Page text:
Wednesday, January 2, 2008

GEAB No. 20 Breaking phase ahead for the global financial system in 2008

GEAB No. 20 is now issued. This is one of the few publications that has achieved a remarkable predictive record on the subprime crisis and the global credit crisis. Although it is a subscription item (I have no financial connection or other connection) there is an informative abstract provided on the site. The following is excerpted from this abstract:

"The rapid aggravation of the global systemic crisis as its phase of impact unfolds (1) has brought our researchers to estimate that the contemporary global financial system will reach a breaking phase in the course of 2008.

Crisis follow-up indicators now show that we should no longer only fear the failure of some large financial institution (and of many small ones) in the US first and the in the rest of the world (cf. GEAB N°19), but that the global financial system itself is structurally hit.

The network of global central banks' repeated incapacity to control the « credit crunch » when the two historical pillars of the contemporary global financial system (a US economy in recession and a US dollar in decay), reflects the growing surge of centrifugal forces within this very system.

Indeed it is no more a matter of competence or of magnitude of the corrective actions implemented by central bankers. These times are over since summer 2007 and, according to LEAP/E2020, we are now witnessing an increasing divergence in
economic interests among the different components of the global financial
The expected failure of the Fed's most recent attempt to coordinate a joint action of the main central banks in order to feed the banks in US dollars (2), is particularly revealing. This action meant to restore confidence in the financial system by two means:

- reinstating the now moribund inter-banking market, by proving the existence of a « joint force de frappe (strike force) » of global central banks.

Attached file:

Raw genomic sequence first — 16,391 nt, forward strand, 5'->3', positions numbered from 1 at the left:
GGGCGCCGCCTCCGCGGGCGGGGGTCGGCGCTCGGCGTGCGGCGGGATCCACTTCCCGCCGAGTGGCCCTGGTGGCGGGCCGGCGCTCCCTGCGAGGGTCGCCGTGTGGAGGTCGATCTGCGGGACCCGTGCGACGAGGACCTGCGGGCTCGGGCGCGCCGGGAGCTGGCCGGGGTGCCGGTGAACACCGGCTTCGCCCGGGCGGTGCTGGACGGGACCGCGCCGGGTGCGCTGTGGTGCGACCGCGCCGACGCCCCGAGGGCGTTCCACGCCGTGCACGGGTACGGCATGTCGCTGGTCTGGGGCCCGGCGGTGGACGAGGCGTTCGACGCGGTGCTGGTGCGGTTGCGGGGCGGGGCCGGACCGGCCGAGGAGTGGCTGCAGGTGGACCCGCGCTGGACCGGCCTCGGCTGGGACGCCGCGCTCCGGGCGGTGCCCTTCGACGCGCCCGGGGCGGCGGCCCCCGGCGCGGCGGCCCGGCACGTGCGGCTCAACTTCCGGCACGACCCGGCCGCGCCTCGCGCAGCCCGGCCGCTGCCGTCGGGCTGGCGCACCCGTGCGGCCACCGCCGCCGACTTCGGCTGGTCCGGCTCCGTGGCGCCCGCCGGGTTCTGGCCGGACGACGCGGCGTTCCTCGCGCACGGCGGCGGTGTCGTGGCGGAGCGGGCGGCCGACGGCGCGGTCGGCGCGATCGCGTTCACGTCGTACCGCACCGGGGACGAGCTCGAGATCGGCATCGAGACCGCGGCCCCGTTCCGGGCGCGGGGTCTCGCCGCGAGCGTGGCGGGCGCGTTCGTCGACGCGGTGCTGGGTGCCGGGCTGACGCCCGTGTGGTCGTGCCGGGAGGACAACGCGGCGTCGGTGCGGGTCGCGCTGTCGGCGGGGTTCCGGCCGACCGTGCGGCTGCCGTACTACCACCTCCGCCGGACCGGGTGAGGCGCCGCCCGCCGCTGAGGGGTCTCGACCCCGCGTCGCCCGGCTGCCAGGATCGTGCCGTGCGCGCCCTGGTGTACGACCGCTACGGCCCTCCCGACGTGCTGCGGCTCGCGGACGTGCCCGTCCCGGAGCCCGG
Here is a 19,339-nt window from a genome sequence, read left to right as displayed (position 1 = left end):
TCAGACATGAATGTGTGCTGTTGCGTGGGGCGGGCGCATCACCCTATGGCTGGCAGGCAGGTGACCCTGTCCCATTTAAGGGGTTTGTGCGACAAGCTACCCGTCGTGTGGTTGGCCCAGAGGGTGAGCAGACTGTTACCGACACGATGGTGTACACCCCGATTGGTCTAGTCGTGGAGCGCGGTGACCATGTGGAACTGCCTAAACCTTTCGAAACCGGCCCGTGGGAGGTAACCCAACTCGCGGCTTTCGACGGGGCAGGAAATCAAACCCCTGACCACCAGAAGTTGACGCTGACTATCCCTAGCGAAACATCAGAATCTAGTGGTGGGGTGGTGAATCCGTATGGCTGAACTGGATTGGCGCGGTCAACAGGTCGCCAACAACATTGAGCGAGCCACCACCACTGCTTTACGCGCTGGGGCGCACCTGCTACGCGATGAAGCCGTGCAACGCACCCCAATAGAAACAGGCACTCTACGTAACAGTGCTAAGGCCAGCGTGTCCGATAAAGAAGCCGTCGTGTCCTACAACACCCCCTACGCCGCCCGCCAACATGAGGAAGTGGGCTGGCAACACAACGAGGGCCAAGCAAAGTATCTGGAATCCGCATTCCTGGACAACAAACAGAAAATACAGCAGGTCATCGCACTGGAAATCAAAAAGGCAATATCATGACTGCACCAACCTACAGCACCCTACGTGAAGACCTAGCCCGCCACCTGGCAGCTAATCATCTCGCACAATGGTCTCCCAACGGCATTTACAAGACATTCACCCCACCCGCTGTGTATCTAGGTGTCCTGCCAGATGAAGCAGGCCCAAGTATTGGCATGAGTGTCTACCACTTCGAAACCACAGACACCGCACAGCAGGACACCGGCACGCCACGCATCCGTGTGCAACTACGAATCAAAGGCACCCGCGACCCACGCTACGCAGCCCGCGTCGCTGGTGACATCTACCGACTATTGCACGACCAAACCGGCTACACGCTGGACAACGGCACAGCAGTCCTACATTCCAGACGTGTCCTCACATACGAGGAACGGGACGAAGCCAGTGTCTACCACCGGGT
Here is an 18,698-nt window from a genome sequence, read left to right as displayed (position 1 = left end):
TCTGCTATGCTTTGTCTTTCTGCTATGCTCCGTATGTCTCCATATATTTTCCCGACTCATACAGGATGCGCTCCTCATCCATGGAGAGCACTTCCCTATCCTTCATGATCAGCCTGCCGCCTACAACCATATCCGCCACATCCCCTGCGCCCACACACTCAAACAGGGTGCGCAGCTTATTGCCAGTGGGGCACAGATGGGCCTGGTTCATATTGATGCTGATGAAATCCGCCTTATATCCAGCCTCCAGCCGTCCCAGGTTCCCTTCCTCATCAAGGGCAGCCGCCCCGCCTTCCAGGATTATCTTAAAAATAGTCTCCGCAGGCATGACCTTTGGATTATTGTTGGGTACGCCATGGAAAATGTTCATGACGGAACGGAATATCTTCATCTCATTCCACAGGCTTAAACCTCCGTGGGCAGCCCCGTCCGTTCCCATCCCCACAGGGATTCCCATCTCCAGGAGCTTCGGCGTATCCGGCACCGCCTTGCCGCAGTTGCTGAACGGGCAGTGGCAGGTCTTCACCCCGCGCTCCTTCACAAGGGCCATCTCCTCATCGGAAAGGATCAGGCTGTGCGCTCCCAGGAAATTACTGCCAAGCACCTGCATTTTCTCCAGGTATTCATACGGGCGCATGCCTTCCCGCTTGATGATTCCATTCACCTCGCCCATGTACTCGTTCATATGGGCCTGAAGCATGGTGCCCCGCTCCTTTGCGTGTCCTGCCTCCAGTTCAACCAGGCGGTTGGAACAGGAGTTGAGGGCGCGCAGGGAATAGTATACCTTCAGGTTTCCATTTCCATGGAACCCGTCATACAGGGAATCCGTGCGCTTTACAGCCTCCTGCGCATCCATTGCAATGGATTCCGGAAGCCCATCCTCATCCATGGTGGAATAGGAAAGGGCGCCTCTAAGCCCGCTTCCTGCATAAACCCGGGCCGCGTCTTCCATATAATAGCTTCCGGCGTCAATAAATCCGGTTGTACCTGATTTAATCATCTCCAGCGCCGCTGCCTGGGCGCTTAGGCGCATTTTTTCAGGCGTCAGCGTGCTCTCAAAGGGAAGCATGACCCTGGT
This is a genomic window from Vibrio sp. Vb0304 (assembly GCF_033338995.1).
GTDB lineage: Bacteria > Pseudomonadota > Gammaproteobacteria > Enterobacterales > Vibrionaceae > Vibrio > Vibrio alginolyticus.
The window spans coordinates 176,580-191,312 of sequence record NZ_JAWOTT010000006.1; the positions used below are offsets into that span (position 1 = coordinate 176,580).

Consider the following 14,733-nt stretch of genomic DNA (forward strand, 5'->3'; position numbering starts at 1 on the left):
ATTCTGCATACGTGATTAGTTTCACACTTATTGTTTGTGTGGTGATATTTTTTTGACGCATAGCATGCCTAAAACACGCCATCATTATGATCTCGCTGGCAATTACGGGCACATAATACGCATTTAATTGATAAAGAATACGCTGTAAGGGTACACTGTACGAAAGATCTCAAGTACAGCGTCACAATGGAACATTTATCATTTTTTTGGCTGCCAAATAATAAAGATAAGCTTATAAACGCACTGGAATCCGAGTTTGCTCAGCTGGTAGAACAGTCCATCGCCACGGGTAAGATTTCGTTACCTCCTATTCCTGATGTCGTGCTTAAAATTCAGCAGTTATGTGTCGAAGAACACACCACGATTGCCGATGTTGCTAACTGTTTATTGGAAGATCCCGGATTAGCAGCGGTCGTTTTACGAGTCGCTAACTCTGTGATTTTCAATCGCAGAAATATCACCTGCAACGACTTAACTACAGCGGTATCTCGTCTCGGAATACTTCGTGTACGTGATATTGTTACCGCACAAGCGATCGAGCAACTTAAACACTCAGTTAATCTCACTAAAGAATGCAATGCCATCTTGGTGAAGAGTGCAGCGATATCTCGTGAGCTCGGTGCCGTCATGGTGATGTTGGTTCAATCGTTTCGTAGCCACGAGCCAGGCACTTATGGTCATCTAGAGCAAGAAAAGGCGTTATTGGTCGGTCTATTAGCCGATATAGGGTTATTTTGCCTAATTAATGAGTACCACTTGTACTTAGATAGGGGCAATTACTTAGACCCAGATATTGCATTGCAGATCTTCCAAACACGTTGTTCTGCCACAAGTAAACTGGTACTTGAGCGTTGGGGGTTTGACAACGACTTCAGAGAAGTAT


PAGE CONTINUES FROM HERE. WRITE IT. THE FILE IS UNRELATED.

- enabling large financial institutions in distress to anonymously restock in US dollars, in exchange of their assets being accepted as discount window collateral (i.e.worth their value some months ago, when they were still worth something)(3).

Of course the first goal is predominant, as reinstating of interbanking market is the only means to bailout banks in distress in a sustainable manner. However, it is already clear that the target has failed to be reached (4). The LIBOR (London Interbank Offered Rate), a key indicator of the health of the interbank market, has not moved an inch from its highest levels ever reached (5). “Psychologically” speaking, the global stocks decline recorded after the action of the central banks was announced, proves this if any message went through, it is that the situation for large US banks is even worse than announced in the past months (6).

According to LEAP/E2020 research team, it is already a fact that after it lost control over interest rates (cf. GEAB N°16), the US Federal Reserve has now lost two more of the attributes that characterized the post-1945 global financial system: its credibility as a proactive player capable of influencing heavy market trends(8), and its capacity to organize and drive global central banks altogether along its own rhythm and goals. In doing so, it has just lost the ability to steer by itself the entire global financial system, an ability it has gained after 1945.

Even though today, financial markets are mostly receptive to the loss of the first attribute (9), our researchers estimate that it is the loss of the second attribute (and the impact on the system's leadership) which will result in the global financial system's break sometime in the course of next year, probably by summer, when the effects of the ongoing US recession will start being fully felt and when Asians and Europeans will decisively be compelled to impose their own priorities to the “Fed-pilot”.

In this 20th issue of the GlobalEurope Anticipation Bulletin (December 2007 issue), our team describes in detail the characteristics of the growing divergences between the four main central banks (US Federal Reserve, European Central Bank, Bank of England, Swiss national Bank)."